Synthesis of higher alcohols on iron-based catalysts


Product fractions obtained from Fischer-Tropsch synthesis.
Alcohol fraction in the liquid product for catalysts of differing composition (ϑ = 250 °C, p = 20 bar.)

Higher alcohols are important basic chemicals that are used in detergent production or as fuel additives. Currently these compounds are mainly synthesized by hydroformylation of olefins. These olefins are generally produced by refining of crude oil. However, not only because of sustainability reasons but also because of the established route having several complex process steps, the development of a technology for direct synthesis from synthesis gas is the subject of current research activities. Besides modified methanol synthesis, which mainly produces branched alcohols, Fischer-Tropsch synthesis offers a potential pathway towards higher alcohols. Here, research is focused on molybdenum disulfide-based catalysts. A disadvantage of this route is the risk of contamination of the product with sulfur. In both cases, the high pressure levels (p = 50–100 bar) are disadvantageous for the application of the process. From early works on Fischer-Tropsch synthesis, it is known that iron catalysts are active for the synthesis of alcohols with high selectivity under certain conditions. Besides process conditions (ϑ ≈ 200 °C, p < 40 bar), the low catalyst costs make this type of modified Fischer-Tropsch synthesis an attractive alternative to the mentioned processes.

The studies on aluminum- and potassium-promoted precipitated iron catalysts show that activity and selectivity strongly depend on pretreatment of the catalyst and on process conditions. High alcohol selectivities are reached at low temperatures and mild pretreatment conditions. Because alcohol synthesis is favored at low residence times, the technical realization of the process necessitates the development of a recycle process. The selectivity can also be influenced by the applied promoters. An increasing amount of potassium on one hand leads to a lowered overall alcohol selectivity but on the other hand increases the selectivity towards higher alcohols. The addition of aluminum does not influence the selectivity in the investigated range but can have a positive influence on the longterm stability of the prepared catalysts.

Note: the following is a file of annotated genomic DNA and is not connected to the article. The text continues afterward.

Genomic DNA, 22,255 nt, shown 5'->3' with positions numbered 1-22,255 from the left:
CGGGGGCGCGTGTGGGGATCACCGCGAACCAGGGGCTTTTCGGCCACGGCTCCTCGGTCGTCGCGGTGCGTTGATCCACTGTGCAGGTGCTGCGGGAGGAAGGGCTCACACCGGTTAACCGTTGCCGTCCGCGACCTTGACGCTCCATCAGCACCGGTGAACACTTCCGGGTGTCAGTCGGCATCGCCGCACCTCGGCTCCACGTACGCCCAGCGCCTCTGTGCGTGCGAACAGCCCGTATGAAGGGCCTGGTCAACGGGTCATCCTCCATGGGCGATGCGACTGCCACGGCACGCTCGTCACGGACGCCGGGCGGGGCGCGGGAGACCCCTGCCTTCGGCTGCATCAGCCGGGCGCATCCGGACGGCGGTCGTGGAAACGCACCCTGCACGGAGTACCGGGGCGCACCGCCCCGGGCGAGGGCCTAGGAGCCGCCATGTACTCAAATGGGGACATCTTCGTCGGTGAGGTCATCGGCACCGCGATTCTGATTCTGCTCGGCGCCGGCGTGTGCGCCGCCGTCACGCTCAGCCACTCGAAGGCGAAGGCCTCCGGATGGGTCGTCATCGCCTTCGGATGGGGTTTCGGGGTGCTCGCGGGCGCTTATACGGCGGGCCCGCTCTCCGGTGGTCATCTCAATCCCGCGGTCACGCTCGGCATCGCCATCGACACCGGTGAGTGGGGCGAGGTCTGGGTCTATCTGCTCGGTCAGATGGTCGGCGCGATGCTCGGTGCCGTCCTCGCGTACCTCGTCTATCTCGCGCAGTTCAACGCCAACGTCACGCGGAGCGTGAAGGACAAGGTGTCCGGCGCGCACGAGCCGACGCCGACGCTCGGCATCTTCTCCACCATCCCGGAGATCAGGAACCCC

Besides studies on the alcohol selectivity of different promoted iron catalysts and the influence of process conditions, the overall process, including synthesis gas production, is considered. Apart from large-scale industrial application of the Fischer-Tropsch-based alcohol synthesis process, small-scale applications for decentralized production are interesting. Here, the work at Fraunhofer IKTS is focused on the coupling of the synthesis step with high-temperature electrolysis. By utilizing the waste heat from the highly exothermic synthesis step for the vaporization of water, it is possible to achieve a highly efficient process. Different process designs are compared with the help of process simulation software in order to identify a promising concept.